Architecture as a technology of framing experience : camera obscura, camp, and the confessional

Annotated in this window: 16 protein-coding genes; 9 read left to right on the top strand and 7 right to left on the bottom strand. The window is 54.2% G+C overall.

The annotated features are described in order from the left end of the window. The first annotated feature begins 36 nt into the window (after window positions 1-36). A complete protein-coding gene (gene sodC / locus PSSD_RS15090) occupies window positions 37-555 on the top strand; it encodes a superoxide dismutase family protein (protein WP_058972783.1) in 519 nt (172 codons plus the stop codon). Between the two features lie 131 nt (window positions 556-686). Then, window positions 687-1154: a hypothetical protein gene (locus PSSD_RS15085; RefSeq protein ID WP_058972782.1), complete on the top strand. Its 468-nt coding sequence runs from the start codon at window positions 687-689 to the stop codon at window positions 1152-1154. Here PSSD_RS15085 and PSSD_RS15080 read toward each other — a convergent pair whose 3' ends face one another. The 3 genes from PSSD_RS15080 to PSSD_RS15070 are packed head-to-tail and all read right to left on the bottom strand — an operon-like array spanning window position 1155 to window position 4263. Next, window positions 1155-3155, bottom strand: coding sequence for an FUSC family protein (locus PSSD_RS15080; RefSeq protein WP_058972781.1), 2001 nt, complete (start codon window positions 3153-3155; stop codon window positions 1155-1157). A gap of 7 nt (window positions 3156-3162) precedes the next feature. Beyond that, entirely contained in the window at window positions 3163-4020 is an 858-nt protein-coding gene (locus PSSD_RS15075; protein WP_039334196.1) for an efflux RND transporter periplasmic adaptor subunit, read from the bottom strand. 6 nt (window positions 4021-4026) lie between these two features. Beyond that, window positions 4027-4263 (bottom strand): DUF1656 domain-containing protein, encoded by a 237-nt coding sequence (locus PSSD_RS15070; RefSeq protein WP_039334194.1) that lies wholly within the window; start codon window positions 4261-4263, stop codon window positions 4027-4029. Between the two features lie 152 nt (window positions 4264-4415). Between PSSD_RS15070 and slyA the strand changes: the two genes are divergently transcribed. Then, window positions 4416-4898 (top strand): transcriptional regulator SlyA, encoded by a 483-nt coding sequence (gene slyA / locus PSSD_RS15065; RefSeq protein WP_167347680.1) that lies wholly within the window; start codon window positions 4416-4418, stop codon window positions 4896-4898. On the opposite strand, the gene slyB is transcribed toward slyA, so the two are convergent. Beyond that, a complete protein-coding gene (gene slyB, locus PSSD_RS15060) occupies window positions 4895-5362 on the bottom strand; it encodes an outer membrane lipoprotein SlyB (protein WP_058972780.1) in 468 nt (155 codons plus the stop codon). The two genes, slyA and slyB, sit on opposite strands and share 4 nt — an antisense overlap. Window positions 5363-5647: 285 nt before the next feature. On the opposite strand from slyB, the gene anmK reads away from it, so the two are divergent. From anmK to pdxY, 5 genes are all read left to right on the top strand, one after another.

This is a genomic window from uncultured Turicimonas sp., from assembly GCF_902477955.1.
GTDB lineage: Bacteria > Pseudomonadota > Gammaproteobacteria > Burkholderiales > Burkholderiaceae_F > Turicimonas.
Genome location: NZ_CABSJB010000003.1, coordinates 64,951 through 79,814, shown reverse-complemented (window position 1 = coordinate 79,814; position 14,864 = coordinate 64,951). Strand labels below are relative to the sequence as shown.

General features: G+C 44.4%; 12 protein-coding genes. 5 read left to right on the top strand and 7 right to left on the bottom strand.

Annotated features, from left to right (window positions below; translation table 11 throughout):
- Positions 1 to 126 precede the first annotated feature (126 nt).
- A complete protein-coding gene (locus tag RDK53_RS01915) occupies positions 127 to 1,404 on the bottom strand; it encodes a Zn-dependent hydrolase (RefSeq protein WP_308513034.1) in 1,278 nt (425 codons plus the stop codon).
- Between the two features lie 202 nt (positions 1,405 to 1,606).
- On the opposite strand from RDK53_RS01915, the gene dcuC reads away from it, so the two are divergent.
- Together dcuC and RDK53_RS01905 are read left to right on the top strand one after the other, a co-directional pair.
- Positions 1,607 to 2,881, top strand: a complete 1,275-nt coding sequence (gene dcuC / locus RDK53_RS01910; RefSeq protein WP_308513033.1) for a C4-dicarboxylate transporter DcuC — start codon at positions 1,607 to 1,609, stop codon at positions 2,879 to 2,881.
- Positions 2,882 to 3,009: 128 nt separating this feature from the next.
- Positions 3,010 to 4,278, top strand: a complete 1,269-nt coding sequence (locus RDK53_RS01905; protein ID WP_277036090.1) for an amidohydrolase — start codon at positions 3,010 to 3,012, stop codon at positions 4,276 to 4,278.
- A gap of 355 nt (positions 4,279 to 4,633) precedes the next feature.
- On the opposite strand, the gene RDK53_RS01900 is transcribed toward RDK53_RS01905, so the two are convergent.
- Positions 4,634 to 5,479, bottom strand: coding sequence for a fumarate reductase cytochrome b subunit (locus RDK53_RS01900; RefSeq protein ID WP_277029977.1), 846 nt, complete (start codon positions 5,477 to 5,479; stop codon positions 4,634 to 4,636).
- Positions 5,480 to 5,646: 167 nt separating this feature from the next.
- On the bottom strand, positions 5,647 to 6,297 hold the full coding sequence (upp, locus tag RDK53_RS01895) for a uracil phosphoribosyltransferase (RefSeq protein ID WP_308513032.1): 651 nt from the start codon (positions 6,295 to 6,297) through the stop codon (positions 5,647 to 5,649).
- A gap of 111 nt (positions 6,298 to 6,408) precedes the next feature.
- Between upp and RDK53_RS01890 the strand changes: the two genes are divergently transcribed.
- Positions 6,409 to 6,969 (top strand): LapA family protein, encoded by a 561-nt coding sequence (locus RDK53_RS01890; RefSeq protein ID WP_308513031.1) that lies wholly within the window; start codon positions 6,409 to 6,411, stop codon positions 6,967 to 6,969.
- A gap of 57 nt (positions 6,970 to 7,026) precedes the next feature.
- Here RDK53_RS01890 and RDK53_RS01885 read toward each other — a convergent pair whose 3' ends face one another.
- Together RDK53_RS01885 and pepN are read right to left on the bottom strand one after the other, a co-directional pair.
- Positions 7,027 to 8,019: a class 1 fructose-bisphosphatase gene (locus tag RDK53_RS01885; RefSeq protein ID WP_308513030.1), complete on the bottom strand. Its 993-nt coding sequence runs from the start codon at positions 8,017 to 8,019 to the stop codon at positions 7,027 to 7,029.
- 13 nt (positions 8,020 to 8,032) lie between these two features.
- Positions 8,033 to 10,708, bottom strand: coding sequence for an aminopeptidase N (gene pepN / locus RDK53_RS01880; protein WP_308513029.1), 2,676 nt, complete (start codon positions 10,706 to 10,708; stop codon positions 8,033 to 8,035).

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Throughout architectural history, the problematic of experience is mostly addressed within the confines of either deterministic or phenomenological models. Bound as they are, however, to the transcendental coordinates of a founding structure and a selfcontained subject figure, neither one of these models seems to provide us with the necessary tools of engaging with the transgressive aspects of experience in general or architectural experience in particular. Beginning with the problem of how architecture can be said to effect the experience of its subjects, the dissertation aims at gaining an insight into the constructive capacity and functioning of architecture as a technology of framing, whereby the subject's relation to environment, to other subjects, and to oneself can be addressed. In order to do this, the author first traces the constituent elements of a so-called “science of experience,” an experiontology, throughout the historiographic work of Michel Foucault. Developing a composite framework as such, which facilitates a historico-critical analysis of the work of architecture in relation to the formation and transformation of experiential structures, the author thus identifies the logic of experience as a process of desubjectification at work in and through the triplicate domains of epistemology, politics, and ethics. Once the terms of this logic are tested and further enhanced through the analyses of three environmental formations – namely, the camera obscura, the camp, and the confessional – what is arrived at is a veritable relationship between architecture and experience in the neighborhood of the categories of error, resistance, and interiority of the self. The result is a recognition of architecture as an art of organization of bodily encounters, in accordance with which the architectural frame becomes the condition of possibility for the production and reproduction of novel corporealities.